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SHP-1 suppresses cancer cell growth by promoting degradation of JAK kinases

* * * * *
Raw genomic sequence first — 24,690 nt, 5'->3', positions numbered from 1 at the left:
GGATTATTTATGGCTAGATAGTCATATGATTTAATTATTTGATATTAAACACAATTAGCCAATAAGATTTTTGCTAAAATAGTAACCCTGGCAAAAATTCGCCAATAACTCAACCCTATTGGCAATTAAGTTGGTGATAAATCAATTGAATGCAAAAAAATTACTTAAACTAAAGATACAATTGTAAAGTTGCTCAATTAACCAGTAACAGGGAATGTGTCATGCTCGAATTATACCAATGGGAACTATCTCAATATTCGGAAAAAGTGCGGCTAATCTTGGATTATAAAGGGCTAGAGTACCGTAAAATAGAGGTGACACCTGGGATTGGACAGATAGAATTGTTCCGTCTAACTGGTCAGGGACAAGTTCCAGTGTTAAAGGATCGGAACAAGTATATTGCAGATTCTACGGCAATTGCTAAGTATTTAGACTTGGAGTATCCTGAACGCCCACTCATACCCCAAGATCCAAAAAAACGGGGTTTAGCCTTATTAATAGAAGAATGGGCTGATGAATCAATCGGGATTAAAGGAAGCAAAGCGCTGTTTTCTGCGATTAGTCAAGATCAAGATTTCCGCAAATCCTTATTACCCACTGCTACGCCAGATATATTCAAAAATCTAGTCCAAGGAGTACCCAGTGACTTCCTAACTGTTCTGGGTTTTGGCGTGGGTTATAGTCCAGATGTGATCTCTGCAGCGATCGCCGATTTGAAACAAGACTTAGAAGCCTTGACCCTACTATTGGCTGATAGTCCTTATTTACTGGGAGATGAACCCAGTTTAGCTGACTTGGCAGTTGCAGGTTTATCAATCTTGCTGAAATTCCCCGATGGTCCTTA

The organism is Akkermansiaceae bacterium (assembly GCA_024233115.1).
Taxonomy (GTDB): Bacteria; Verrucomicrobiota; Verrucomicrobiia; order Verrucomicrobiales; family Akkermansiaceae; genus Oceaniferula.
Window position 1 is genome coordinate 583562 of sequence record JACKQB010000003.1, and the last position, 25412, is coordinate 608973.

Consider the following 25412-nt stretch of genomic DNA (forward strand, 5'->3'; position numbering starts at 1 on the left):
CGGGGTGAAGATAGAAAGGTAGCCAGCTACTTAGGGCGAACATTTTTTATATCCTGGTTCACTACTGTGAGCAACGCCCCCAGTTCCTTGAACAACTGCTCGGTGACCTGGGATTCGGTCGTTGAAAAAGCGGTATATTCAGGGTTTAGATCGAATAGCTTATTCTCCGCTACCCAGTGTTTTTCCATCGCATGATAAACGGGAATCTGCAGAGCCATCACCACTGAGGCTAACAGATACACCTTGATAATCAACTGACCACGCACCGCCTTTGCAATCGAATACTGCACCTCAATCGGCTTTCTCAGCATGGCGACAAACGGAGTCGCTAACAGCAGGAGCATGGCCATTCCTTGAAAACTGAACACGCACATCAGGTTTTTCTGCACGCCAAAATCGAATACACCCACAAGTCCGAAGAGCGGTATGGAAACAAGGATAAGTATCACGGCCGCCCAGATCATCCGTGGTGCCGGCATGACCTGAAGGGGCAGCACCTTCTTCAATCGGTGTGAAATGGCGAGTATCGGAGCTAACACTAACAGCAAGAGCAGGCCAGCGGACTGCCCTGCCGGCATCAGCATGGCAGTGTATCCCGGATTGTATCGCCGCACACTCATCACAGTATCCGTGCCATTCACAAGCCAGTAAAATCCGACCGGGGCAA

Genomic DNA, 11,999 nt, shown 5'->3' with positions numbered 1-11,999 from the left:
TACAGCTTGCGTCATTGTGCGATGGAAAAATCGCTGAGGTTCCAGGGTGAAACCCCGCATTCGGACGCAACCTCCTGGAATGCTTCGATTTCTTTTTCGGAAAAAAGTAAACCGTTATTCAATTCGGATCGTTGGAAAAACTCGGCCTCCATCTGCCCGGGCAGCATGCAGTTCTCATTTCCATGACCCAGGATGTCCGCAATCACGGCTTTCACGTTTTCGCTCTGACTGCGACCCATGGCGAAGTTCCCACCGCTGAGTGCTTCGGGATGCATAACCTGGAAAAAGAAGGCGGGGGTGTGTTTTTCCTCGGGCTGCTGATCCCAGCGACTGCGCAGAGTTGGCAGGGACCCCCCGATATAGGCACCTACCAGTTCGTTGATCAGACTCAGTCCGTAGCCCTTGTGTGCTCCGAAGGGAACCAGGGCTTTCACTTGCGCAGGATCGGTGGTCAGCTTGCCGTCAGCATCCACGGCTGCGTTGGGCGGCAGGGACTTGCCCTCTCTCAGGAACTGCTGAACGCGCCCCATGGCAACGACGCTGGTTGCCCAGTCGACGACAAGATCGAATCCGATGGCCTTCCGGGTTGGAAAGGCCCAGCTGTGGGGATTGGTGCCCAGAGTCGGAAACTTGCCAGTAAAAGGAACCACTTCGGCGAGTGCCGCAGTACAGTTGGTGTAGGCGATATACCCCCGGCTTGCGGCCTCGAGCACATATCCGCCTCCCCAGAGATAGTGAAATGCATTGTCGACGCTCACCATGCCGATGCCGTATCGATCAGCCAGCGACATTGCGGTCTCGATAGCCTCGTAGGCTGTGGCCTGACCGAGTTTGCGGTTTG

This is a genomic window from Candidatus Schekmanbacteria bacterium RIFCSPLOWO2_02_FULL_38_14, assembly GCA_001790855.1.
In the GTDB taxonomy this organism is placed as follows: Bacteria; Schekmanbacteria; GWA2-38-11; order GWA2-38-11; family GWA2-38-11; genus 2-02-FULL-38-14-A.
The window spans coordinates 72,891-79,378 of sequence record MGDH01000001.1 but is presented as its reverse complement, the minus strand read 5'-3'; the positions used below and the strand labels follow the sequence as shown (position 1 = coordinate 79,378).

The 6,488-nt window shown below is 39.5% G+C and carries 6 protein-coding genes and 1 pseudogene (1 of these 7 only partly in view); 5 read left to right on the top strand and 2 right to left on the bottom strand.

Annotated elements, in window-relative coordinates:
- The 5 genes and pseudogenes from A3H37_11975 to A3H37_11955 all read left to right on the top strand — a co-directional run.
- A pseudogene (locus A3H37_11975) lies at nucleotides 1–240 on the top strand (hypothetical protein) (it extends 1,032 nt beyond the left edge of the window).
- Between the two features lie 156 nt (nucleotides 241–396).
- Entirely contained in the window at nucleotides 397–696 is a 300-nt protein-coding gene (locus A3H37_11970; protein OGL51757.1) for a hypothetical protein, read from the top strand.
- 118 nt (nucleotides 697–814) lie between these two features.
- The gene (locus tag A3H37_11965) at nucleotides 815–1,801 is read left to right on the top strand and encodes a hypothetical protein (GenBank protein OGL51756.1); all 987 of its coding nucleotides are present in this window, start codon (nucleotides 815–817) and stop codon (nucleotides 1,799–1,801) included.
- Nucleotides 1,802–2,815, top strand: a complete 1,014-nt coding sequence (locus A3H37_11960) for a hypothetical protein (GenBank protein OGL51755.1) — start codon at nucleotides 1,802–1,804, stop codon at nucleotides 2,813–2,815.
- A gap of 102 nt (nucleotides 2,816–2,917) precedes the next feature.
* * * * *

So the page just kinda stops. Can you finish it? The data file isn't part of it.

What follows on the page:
SHP-1 has been proposed to be a tumor suppressor gene for several cancers. The expression of SHP-1 protein is diminished or abolished in most leukemia and lymphoma cell lines and tissues, and in some non-hematopoietic cancer cell lines, such as estrogen receptor (ER) negative breast cancer cell lines and some colorectal cancer cell lines. However, we do not know whether the reduced SHP-1 expression is the cause of cancer diseases or the secondary effect of cancer developments. Here, we first demonstrate that SHP-1 has general tumor suppressing function in SHP-1 transfected cell lines. Transfected SHP-1 inhibits the growth of three lymphoma/leukemia cell lines (Ramos, H9, Jurkat) and one breast cancer cell line (HTB26). We also demonstrate a possible molecular mechanism for the tumor suppressing function of SHP-1: SHP-1 inhibits cell growth partly by negative regulation of activated JAK kinase. In addition, we find, for the first time, that SHP-1 down-regulates the level of TYK2 kinase in H9 cells and of JAK1 kinase in HTB26 cells, by accelerating their degradation. The SHP-1 accelerated degradation of JAK1 kinase in HTB26 cells was blocked with the treatment of MG132, a specific inhibitor for proteasome-mediated proteolysis. Our data suggest a new function of SHP-1 in the regulation of proteasome-mediated degradation pathway. © 2003 Wiley-Liss, Inc.

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